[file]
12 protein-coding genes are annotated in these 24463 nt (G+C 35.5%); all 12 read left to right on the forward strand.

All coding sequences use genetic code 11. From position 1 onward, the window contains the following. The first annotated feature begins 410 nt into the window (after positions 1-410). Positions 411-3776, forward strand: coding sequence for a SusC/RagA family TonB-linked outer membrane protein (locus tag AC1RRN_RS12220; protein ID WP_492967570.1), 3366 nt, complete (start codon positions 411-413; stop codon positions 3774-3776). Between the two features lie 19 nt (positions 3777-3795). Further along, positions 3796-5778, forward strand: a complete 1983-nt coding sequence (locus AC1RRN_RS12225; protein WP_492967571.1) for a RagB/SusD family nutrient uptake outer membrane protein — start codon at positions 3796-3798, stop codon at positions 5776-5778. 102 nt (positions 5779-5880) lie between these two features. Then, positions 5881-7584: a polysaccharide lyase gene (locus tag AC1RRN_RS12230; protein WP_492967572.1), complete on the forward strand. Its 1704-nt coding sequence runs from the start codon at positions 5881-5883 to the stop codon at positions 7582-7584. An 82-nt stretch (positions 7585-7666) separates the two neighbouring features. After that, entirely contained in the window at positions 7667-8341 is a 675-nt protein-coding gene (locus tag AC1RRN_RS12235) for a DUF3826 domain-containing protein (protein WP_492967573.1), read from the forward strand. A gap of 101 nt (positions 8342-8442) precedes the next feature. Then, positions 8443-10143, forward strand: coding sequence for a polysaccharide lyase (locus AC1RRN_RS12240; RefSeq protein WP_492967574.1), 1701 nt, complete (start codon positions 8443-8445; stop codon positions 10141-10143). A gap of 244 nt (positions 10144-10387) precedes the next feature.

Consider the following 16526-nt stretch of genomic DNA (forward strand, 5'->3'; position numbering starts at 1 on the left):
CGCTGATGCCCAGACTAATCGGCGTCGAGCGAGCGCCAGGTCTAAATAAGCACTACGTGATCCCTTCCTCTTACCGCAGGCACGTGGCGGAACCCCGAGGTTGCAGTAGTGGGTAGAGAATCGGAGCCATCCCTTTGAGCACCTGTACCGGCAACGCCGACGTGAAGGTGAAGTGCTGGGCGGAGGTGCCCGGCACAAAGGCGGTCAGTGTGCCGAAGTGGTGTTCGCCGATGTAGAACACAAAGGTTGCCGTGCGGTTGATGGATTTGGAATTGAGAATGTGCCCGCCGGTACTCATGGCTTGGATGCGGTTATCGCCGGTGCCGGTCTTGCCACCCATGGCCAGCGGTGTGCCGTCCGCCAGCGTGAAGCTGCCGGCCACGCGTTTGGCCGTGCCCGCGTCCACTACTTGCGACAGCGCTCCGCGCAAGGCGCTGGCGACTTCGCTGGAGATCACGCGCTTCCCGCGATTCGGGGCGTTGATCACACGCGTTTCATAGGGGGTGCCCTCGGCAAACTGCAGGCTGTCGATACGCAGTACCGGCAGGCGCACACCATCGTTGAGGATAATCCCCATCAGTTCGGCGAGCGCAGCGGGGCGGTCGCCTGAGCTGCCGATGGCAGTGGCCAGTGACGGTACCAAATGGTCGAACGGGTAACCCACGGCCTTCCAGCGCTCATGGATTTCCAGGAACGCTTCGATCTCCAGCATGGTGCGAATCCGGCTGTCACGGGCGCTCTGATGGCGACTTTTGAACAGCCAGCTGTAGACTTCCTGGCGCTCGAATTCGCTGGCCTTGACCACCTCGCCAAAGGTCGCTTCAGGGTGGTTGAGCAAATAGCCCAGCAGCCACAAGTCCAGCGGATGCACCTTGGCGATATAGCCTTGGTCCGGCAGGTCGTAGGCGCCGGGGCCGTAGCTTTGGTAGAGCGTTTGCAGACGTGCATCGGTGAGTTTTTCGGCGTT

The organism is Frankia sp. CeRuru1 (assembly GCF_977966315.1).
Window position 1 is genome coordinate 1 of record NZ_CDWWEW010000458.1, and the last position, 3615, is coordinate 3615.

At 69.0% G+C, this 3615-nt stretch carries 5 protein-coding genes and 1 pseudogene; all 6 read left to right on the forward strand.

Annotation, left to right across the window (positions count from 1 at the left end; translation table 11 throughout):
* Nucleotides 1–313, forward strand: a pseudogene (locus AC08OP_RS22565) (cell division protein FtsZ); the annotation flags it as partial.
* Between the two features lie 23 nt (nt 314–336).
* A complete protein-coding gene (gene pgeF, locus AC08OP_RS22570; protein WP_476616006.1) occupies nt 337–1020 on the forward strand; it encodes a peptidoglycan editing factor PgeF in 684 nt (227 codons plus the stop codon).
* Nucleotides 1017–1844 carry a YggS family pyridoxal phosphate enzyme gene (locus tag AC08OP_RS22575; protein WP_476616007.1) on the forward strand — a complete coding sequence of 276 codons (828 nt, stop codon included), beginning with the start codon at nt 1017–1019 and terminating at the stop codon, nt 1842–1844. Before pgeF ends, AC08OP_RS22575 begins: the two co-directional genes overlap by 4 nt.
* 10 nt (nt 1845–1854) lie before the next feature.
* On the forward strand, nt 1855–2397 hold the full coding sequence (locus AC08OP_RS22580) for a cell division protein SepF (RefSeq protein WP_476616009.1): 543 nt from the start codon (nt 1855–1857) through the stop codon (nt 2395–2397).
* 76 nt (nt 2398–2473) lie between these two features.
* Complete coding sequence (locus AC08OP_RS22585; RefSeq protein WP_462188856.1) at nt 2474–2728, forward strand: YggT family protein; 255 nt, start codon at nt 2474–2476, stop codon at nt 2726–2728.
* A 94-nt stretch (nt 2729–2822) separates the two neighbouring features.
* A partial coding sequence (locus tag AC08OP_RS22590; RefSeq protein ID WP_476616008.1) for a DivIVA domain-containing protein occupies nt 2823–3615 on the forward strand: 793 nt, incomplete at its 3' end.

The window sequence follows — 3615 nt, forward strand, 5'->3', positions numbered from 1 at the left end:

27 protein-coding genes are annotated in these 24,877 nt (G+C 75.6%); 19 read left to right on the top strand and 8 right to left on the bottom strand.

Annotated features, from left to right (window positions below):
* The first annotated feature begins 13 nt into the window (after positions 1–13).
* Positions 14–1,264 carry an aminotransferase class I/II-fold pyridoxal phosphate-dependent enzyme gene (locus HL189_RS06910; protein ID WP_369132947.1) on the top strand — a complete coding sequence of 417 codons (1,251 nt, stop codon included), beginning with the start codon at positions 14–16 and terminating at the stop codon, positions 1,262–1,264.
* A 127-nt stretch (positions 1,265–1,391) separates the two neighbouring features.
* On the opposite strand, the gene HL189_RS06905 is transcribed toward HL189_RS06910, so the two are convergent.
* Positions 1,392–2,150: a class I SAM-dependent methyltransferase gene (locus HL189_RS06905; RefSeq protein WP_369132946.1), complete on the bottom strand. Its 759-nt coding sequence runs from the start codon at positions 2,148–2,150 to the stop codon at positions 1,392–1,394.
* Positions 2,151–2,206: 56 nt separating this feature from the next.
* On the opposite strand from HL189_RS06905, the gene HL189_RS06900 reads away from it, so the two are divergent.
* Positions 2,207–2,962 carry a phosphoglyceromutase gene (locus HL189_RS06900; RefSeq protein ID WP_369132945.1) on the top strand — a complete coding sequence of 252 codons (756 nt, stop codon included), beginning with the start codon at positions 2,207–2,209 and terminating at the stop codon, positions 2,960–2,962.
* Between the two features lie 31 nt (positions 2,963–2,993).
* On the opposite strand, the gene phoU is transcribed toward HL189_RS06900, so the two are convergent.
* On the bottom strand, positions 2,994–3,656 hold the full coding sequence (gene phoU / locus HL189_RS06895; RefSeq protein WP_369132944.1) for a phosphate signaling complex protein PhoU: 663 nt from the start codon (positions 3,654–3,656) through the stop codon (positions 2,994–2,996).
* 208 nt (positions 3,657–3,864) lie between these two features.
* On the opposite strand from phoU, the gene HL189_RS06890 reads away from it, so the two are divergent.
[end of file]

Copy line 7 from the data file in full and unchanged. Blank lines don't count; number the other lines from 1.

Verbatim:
At 69.0% G+C, this 3615-nt stretch carries 5 protein-coding genes and 1 pseudogene; all 6 read left to right on the forward strand.